A study of scuba divers at Springfield College in Massachusetts reported that those who practiced instructional self-talk were significantly more focused and confident during certification than those who practiced motivational self-talk. Scientists at the University of Toronto found that our “inner voice” can give us the self-control to stop us from making impulsive decisions. It also showed that without being able to verbalize messages to ourselves, it’s difficult to employ the same amount of self-control as when we can talk ourselves through the process. Other studies confirm that we act more impulsively when we can’t use our inner voice or talk to ourselves as we’re performing tasks. Self-talk incorporating non-first-person pronouns (like the collective “we”) can enhance athletic performance and the ability to regulate thoughts, feelings, and behaviors and help us to avoid rumination and improve performance with greater perspective, calm and confidence.
The Language of Separation
The language of separation allows you to process an internal event as if it happened to someone else. So, your survive mind’s story isn’t the only story. And the thrive mind has a chance to shed a different light on the scenario.
Scientists and mental health experts have found that the best approach to deal with the survive mind is to respond as if it’s another person. First of all, you have to remember the voice isn’t you. It’s a part of you, not all of you—the lower case “self.” It makes up untested stories hundreds, maybe thousands of times a day. The following checklist enables you to address yourself with the language of separation, practice self-distancing, and live more from your thrive mind as a detached observer of your own life:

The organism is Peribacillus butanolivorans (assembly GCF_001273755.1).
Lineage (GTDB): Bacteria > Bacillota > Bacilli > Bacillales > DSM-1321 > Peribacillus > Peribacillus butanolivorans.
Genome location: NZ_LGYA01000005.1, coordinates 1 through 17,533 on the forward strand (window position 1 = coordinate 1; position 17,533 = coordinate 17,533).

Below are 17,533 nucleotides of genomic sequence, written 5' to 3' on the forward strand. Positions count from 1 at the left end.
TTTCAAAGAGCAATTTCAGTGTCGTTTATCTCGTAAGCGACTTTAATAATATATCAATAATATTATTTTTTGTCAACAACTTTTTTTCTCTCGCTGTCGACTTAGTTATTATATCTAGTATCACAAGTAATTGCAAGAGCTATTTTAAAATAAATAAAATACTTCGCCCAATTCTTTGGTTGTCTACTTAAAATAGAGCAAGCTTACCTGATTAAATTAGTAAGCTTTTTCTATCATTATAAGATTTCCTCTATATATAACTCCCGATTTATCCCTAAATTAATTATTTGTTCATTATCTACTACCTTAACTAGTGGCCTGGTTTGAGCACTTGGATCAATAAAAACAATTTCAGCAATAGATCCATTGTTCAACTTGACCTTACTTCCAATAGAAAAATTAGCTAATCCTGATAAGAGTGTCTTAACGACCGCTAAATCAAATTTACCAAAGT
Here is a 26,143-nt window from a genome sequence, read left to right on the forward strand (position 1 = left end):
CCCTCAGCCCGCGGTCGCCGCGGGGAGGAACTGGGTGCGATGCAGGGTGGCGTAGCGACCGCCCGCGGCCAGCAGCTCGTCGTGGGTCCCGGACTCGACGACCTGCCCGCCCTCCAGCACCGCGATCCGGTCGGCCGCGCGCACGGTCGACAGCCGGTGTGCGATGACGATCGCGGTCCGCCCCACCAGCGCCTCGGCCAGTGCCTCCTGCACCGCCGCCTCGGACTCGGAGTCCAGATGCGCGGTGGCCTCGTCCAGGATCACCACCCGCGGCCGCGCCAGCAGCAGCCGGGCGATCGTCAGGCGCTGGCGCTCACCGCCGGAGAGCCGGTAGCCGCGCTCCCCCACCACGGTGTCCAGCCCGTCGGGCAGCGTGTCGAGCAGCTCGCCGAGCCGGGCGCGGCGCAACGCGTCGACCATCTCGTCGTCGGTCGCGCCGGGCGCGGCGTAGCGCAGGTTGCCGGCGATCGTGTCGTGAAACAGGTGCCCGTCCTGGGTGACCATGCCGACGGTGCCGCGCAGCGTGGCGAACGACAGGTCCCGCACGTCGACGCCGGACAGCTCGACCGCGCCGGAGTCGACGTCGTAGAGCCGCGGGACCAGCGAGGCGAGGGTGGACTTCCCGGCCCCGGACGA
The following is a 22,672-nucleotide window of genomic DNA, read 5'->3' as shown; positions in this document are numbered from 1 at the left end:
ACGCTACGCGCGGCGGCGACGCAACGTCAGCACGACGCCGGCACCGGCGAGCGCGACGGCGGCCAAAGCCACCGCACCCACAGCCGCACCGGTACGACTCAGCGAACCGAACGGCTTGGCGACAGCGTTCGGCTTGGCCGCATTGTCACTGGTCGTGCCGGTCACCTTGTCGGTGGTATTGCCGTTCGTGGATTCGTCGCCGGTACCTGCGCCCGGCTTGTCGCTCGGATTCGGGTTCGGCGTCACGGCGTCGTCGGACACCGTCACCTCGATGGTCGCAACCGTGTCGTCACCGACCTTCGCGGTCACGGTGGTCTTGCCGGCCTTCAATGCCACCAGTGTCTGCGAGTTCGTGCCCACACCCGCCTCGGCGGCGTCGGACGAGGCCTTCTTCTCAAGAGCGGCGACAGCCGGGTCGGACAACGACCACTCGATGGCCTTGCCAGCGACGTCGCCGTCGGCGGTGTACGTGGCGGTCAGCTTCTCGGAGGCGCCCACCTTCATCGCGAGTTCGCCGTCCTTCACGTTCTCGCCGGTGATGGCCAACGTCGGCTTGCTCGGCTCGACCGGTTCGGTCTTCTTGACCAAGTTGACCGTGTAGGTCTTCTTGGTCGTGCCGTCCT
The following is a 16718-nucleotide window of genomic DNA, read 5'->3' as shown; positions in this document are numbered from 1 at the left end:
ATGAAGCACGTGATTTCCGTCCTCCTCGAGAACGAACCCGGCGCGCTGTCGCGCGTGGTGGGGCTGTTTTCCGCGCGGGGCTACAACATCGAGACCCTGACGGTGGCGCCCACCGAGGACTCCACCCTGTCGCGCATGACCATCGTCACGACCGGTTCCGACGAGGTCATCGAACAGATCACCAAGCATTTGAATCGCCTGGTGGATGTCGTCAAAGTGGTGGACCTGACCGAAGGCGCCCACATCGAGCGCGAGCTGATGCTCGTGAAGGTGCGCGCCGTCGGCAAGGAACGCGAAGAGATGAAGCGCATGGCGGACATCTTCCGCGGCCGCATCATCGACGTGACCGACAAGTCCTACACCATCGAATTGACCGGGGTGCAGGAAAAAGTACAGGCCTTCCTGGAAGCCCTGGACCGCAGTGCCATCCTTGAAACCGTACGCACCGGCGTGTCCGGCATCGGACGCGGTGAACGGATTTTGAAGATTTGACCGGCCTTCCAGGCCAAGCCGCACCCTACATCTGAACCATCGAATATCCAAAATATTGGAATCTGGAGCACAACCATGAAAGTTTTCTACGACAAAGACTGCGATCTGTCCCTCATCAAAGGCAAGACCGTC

- Use non first-person pronouns such as it, he, or she when speaking to someone else about this part. “My Anger is active today. He wants me to lash out at the injustice in the world.”
- Call yourself by name to reduce the primitive brain’s egocentric thoughts and untangle from them. “I know you’re angry, Bryan, but who do you want to be responsible for your actions? You or your anger?”
- Use silent second-person self-talk and refer to it as “you” when speaking to it. “What’s up, Anger. I see you’re pretty stirred up after watching the news.”
- Use a curious and compassionate inner voice when speaking to the survive mind to activate your thrive mind. “I see you’re angry about the killings and demonstrations. It’s hard to watch. You have every right to be angry. So let’s think about how we can speak for you instead of from you.”
- Use positive self-affirmations using your own name to bolster your confidence. Instead of thinking, “I really spoke my truth today about racial injustice,” think, “Bryan, you really rocked the way you spoke your truth about injustice in the world.
- Think of yourself as the narrator, instead of the actor, of your thoughts and feelings when you’re in a disturbing scene. Scientists report that narrative expressive writing creates a self-distanced versus self-immersed perspective and helps you overcome egocentric impulses, reduce stressful cardiovascular effects, and apply wise reasoning. With this form of self-distancing, you can process and make meaning from a bird’s-eye view instead of a personal perspective, fostering forward movement as opposed to rumination and re-experiencing the same negative emotions over and over again.
A Final Word
Next time you hear that primitive, angry voice inside your head that wants to react without thinking, don’t debate it, ignore it, or wage war with it. Listening to it as a separate part of you, instead of as you, gives you distance from it and helps you appreciate that it’s actually trying to help in its own way. The survive brain’s egocentric self-talk often does not reflect reality, and it can paralyze you into inaction and self-absorption. But it also plays an important role in your survival. Survive self-talk is often driven by the desire to save us from peril or protect us from the shame of failure and humiliation. You can even credit that same voice with pushing you to develop self-discipline and to recognize your shortcomings before others do, so you can get your act together head-on before others have the chance to judge you for them.